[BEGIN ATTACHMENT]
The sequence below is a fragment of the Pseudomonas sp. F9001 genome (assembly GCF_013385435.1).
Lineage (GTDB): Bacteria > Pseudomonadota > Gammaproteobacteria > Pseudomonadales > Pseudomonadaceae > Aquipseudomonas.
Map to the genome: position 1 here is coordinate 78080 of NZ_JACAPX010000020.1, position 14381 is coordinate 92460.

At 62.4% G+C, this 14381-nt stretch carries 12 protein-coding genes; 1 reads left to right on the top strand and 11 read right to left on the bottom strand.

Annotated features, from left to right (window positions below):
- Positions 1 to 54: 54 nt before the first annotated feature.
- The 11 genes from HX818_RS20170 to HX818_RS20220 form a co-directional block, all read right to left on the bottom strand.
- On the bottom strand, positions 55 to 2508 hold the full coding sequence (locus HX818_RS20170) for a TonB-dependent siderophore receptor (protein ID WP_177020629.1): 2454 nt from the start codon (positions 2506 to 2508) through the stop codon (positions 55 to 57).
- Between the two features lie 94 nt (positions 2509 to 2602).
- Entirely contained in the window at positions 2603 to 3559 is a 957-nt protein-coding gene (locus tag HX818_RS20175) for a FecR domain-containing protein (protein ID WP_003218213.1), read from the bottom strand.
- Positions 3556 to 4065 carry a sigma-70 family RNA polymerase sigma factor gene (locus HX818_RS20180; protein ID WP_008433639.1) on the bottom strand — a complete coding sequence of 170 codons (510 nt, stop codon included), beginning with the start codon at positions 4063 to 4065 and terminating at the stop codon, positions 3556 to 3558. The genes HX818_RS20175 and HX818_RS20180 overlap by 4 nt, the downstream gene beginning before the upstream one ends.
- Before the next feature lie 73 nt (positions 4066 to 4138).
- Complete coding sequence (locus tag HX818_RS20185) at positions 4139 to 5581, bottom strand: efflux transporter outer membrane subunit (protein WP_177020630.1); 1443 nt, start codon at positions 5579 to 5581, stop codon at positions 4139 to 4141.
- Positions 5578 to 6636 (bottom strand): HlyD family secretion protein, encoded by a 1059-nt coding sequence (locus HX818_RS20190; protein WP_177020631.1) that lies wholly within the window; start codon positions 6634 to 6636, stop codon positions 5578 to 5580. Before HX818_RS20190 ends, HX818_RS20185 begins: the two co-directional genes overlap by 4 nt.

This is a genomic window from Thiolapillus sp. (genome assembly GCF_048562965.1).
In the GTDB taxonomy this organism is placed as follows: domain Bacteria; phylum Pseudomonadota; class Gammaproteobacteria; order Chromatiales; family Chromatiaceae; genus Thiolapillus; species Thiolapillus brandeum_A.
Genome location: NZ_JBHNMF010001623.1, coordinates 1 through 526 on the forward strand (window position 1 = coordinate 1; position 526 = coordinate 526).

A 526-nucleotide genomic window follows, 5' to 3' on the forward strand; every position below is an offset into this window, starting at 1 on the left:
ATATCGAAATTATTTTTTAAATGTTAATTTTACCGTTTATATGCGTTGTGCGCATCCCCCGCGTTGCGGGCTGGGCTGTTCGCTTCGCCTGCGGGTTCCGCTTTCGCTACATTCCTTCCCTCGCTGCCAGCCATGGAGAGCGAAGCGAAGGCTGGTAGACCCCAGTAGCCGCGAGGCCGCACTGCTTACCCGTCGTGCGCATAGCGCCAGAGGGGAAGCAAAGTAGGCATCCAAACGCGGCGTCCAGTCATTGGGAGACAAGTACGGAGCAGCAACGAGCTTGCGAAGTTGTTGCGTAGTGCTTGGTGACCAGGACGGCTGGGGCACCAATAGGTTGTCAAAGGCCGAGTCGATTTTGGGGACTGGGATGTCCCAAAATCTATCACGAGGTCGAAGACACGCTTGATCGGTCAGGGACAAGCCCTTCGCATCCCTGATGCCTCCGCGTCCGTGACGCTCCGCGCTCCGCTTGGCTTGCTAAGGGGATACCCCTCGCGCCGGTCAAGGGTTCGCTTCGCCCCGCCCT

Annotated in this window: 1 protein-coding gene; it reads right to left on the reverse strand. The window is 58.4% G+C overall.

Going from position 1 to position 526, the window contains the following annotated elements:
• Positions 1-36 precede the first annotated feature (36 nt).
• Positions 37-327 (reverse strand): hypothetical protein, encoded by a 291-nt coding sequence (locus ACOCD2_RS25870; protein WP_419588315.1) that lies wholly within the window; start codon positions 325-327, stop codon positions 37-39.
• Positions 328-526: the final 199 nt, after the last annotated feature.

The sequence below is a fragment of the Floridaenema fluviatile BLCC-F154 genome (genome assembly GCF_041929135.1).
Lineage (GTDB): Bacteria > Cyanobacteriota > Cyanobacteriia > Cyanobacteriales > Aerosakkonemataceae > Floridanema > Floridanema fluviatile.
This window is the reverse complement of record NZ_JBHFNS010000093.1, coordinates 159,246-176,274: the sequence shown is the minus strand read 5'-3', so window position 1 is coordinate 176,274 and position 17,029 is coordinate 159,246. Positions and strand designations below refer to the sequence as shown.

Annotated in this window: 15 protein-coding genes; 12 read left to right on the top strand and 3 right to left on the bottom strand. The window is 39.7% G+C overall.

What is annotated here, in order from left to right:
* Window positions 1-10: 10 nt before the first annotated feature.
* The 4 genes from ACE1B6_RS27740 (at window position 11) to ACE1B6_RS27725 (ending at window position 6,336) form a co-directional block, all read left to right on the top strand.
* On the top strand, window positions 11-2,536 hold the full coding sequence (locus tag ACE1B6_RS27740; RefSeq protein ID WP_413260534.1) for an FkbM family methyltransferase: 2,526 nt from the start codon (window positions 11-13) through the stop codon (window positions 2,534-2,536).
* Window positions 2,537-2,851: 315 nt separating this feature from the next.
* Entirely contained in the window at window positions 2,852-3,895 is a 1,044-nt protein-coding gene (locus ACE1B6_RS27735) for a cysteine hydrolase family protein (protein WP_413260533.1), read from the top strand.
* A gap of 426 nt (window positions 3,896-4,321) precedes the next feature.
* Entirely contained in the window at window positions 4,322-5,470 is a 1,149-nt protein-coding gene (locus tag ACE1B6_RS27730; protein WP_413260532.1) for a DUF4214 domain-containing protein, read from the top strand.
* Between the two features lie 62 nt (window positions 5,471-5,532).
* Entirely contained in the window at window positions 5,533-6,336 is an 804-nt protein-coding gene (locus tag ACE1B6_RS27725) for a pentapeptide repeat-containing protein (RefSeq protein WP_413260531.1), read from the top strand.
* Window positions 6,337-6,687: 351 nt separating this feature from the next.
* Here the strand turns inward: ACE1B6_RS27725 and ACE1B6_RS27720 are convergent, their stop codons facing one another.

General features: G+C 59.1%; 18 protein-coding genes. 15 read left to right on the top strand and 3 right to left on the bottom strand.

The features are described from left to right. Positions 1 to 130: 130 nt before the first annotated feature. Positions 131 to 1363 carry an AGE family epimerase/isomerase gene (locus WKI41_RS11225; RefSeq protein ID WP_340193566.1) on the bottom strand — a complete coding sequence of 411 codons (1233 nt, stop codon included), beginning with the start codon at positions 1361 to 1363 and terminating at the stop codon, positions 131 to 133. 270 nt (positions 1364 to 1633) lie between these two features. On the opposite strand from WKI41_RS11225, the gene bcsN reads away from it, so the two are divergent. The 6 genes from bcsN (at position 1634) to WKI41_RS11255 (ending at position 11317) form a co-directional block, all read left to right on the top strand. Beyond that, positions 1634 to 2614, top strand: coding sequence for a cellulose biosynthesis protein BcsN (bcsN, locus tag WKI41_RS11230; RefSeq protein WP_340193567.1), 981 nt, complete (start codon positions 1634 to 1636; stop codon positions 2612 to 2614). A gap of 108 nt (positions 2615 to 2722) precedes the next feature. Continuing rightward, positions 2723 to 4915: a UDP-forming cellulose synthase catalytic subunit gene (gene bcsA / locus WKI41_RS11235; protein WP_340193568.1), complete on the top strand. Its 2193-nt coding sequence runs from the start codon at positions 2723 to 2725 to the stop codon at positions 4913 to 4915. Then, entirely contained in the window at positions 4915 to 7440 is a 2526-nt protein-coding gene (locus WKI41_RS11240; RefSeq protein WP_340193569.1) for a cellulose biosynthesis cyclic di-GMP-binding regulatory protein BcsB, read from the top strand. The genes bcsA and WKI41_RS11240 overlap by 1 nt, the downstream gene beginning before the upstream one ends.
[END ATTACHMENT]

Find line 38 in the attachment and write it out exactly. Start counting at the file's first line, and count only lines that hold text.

* Entirely contained in the window at window positions 5,533-6,336 is an 804-nt protein-coding gene (locus tag ACE1B6_RS27725) for a pentapeptide repeat-containing protein (RefSeq protein WP_413260531.1), read from the top strand.